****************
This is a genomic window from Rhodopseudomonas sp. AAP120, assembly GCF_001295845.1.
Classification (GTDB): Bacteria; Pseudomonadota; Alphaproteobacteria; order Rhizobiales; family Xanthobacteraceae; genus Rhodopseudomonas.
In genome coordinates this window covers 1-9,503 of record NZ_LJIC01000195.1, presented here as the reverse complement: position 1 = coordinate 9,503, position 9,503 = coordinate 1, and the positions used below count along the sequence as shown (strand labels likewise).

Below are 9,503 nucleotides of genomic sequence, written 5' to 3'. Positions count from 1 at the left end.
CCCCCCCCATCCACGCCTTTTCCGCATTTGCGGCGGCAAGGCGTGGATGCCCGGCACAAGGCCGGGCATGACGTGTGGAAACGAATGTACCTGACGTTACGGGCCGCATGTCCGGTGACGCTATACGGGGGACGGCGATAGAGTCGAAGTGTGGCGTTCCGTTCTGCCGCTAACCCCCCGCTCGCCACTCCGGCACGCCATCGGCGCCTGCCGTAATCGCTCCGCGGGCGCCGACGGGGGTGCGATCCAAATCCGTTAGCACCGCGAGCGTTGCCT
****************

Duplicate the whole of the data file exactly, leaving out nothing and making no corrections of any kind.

This is a genomic window from Rhodopseudomonas sp. AAP120, assembly GCF_001295845.1.
Classification (GTDB): Bacteria; Pseudomonadota; Alphaproteobacteria; order Rhizobiales; family Xanthobacteraceae; genus Rhodopseudomonas.
In genome coordinates this window covers 1-9,503 of record NZ_LJIC01000195.1, presented here as the reverse complement: position 1 = coordinate 9,503, position 9,503 = coordinate 1, and the positions used below count along the sequence as shown (strand labels likewise).

Below are 9,503 nucleotides of genomic sequence, written 5' to 3'. Positions count from 1 at the left end.
CCCCCCCCATCCACGCCTTTTCCGCATTTGCGGCGGCAAGGCGTGGATGCCCGGCACAAGGCCGGGCATGACGTGTGGAAACGAATGTACCTGACGTTACGGGCCGCATGTCCGGTGACGCTATACGGGGGACGGCGATAGAGTCGAAGTGTGGCGTTCCGTTCTGCCGCTAACCCCCCGCTCGCCACTCCGGCACGCCATCGGCGCCTGCCGTAATCGCTCCGCGGGCGCCGACGGGGGTGCGATCCAAATCCGTTAGCACCGCGAGCGTTGCCT